Hunger and Homelessness Awareness Week

Albert at saint teresa of calcutta villa

Father Joe’s Villages and its donors are working to put food on the table


With inflation affecting everything from grocery prices to housing costs, now is a critical time to support organizations that serve those most in need in San Diego.

It is estimated that nearly one in three San Diego County residents experiences food insecurity. Father Joe’s Villages, the county’s largest homeless services provider, is working to address that. Every day, Father Joe’s Villages’ initiatives including the Emergency Food Pantry and Food Services Program provide meals to thousands of San Diegans, including those experiencing homelessness or those facing nutrition insecurity.


The San Diego Hunger Coalition estimates that one in three county residents – more than 1 million people – face nutrition insecurity. And, sadly, those experiencing homelessness in San Diego increased by 10 percent in 2022, as compared to January 2020.


That is why Father Joe’s Villages and Mission Federal Credit Union are teaming up for Hunger and Homelessness Awareness Week, an annual awareness program that runs from November 12 – 20. The goal of the designated week is to reflect on the need in our community and commit to supporting solutions through volunteerism, event participation, donations and awareness. Father Joe’s Villages’ efforts to provide good, nutritious food to those in need is even more critical now as inflation and rising grocery store prices affect San Diegans like Albert.


Albert, a resident of Father Joe’s Villages’ newest affordable housing community in the East Village Saint Teresa of Calcutta Villa, attributes the organization’s food pantry with helping him face rising costs. “The program helps me supplement my income because I don’t have to spend so much on food,” he shared. “It also provides nutritious food that is not spoiled.”


This year, Father Joe’s Villages is distributing more than 2,000 food boxes per month through its Emergency Food Pantry, more than doubling the number served monthly in 2021. Its Food Services Program also serves warm nutritious meals to those in its Emergency Housing, Bridge Shelters and Transitional Housing programs, as well as those living unsheltered in our community. “With inflation affecting costs across the board, our food initiatives are becoming even more important,” Deacon Jim Vargas, Father Joe’s Villages President and CEO shared with GB Magazine. “We are blessed to be able to provide food to help San Diegans prevent or exit homelessness.”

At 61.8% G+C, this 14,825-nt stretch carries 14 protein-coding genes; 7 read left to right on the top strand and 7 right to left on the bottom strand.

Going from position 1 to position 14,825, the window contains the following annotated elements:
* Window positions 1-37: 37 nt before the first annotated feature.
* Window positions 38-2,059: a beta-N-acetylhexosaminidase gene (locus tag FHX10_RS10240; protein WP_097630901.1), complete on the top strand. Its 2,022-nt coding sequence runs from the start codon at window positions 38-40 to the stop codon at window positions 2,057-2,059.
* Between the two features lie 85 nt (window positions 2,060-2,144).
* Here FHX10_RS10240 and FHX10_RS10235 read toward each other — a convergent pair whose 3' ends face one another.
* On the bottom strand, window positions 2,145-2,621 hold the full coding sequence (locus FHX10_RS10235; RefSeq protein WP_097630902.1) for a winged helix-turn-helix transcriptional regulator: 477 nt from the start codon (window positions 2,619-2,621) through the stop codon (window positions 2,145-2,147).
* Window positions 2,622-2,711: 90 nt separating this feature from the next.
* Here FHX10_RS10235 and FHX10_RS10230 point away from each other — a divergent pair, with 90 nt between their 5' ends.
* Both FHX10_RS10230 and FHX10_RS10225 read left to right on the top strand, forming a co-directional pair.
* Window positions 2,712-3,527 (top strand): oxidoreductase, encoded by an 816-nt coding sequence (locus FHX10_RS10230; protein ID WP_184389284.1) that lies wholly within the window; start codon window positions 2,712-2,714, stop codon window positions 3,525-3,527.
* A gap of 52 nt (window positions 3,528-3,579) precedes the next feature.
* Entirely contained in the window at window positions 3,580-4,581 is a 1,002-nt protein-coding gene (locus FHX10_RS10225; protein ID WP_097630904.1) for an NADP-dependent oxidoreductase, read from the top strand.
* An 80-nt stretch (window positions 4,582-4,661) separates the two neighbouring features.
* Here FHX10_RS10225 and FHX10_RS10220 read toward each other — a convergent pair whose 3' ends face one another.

However, Father Joe’s Villages could not provide its expansive list of services without the generosity and compassion of donors. The Church of Jesus Christ of Latter-day Saints, for example, recently provided 24 pallets of nonperishable food – alongside other items – to Father Joe’s Villages.


“A phone call was received from Father Joe’s Village with a desperate cry for help. They were almost out of food and asked if there was anything the Church of Jesus Christ could do,” said Becky Davies, Church Communications Director. “Within the week, two truckloads of food from LDS Humanitarian Services were on their way to Father Joe’s Villages. These two organizations have built up a cooperative and trusting relationship over many years of serving the needs of San Diegans.”

“It takes the whole community to make the village work,” Deacon Jim added. “You cannot put all the work on one person.”

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Esteban Villanueva